HONG KONG (AFP) -Asian stock markets fell across the board Thursday, largely on the back of declines in the US triggered by concerns over a strengthening dollar and falling oil prices.
The Federal Reserve, meanwhile, failed to buoy markets when it repeated its pledge to remain “patient” regarding the United States’ first interest rate increase since 2006, signalling a June move remains in play.
Tokyo shares dropped 1.06 per cent, or 189.51 points, to close at 17,606.22. Seoul declined 0.54 per cent, or 10.56 points, to finish at 1,951.02.
Hong Kong lost 1.05 per cent and Shanghai fell 1.11 per cent in afternoon trading.
Sydney bucked the trend, rising 0.30 per cent, or 16.72 points, to close at 5,569.50.
Oil prices falling below $45 a barrel – close to their lowest level in six years – renewed concern of inflation slowing as well as declining global demand. That has spooked investors who are already nervous about the impact of political uncertainty in Greece on the 19-member euro area.
As a result, all three benchmark US indices fell. The Dow Jones Industrial Average tumbled 1.13 per cent, the broad-based S&P 500 slumped 1.35 per cent, and the tech-rich Nasdaq Composite Index fell 0.93 per cent.
“The risks surrounding international developments… are things like a global economic slowdown or lower inflation as represented by cheaper oil, and geopolitical risks triggered by the fall in oil prices,” Mistushige Akino of Ichiyoshi Asset Management Co told Bloomberg News.
Oil prices were largely flat in Asian trading and any gains were capped amid fresh concern over the growing global supply glut as US crude reserves soared to a record high, analysts said.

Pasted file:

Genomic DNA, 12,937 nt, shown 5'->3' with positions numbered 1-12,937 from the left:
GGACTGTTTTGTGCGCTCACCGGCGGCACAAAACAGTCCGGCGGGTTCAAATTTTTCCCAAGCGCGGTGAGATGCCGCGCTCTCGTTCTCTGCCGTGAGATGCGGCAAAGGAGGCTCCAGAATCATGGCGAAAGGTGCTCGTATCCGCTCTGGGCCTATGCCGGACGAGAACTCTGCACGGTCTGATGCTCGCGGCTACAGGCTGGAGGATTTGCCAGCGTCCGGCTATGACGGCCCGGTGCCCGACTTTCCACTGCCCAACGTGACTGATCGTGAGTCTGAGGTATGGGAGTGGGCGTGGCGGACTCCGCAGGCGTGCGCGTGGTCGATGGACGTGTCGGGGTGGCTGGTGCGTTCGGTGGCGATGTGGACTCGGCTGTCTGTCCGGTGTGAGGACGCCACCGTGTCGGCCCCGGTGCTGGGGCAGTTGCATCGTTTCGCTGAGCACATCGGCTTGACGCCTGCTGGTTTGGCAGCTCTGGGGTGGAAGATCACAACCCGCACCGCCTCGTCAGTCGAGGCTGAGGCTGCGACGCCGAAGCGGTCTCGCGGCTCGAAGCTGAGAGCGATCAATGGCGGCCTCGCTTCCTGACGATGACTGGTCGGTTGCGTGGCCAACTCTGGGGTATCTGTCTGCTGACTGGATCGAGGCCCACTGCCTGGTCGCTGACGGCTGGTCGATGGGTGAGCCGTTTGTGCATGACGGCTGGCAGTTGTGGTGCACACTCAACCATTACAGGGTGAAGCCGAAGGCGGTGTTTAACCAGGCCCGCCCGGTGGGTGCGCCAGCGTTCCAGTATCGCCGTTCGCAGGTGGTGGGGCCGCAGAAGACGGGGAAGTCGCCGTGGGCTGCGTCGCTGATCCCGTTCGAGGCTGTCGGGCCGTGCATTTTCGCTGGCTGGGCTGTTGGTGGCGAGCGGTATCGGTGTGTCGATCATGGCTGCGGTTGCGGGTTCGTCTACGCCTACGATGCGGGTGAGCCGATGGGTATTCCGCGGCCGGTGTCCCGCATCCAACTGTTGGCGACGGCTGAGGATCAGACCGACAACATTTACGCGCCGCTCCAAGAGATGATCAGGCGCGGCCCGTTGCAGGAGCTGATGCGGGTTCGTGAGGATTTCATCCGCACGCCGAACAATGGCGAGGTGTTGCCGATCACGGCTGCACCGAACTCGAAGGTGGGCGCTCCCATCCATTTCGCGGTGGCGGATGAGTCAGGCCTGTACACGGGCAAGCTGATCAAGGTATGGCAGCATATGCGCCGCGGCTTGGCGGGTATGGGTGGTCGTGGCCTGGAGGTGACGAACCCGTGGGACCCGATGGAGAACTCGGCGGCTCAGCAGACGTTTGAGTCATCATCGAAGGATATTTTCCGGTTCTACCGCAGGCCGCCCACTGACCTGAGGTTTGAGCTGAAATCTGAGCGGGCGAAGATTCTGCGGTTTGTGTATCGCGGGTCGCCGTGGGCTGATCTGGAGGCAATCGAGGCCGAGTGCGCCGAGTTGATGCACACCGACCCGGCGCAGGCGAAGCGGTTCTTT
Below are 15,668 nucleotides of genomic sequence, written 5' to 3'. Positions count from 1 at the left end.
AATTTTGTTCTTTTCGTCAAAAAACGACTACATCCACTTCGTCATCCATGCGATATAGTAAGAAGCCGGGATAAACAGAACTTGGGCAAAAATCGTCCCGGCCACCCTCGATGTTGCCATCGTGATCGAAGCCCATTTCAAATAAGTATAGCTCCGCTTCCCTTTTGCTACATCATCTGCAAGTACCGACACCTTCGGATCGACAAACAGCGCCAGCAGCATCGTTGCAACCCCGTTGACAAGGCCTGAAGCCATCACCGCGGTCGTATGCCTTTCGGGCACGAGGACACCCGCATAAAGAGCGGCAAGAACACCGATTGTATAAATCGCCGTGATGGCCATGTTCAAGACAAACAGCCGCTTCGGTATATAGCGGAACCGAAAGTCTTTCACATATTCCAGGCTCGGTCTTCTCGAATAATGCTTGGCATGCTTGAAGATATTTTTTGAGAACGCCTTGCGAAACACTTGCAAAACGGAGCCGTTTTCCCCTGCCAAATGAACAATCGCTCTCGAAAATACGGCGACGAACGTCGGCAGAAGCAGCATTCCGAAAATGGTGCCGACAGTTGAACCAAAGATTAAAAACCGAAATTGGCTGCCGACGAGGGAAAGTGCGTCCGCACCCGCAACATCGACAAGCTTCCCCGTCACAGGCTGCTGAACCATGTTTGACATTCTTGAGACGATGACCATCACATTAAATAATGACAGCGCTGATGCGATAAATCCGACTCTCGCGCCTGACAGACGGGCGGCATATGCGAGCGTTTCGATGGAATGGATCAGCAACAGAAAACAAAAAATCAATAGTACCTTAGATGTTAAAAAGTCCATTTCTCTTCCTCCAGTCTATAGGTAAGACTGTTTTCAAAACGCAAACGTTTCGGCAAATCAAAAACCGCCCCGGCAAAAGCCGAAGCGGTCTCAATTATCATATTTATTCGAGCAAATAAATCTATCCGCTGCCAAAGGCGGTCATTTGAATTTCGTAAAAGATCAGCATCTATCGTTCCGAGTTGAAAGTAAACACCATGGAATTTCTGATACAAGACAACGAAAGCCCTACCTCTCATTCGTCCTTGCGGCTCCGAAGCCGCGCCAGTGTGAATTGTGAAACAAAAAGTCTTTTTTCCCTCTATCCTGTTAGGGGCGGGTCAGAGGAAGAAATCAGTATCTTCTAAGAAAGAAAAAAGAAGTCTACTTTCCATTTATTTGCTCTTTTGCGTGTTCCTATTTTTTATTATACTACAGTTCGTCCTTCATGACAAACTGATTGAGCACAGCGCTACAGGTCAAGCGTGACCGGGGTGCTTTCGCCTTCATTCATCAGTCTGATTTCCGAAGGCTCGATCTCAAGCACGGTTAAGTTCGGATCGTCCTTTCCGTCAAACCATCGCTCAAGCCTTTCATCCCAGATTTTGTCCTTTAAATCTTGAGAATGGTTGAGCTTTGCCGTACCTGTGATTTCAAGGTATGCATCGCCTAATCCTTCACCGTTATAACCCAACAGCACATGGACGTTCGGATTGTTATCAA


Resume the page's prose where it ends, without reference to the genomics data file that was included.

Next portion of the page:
US benchmark West Texas Intermediate for March delivery dropped two cents to $44.43, after suffering a sharp decline in New York, while Brent crude for March gained seven cents to $48.54.
Samsung Electronics posted its first drop in annual net profit in three years Thursday and saw resurgent arch-rival Apple barge in on its pole position as the world’s top smartphone maker.
The South Korean firm, whose key mobile phone operations have struggled in the face of intense competition from cut-price Chinese rivals, also warned that it expected 2015’s “business environment… to be as challenging as 2014.”
Samsung shares fell 18,000 won, or 1.31 per cent, to 1,360,000 by the close of trading in Seoul.
The dollar, meanwhile, was at $1.1283 against the euro from $1.1284 in US trading. It was also at 117.70 yen, from 117.53 yen.
The euro was worth 132.84 yen from 132.62 yen. Gold fetched $1,282.46 an ounce, against $1,287.20 late Wednesday.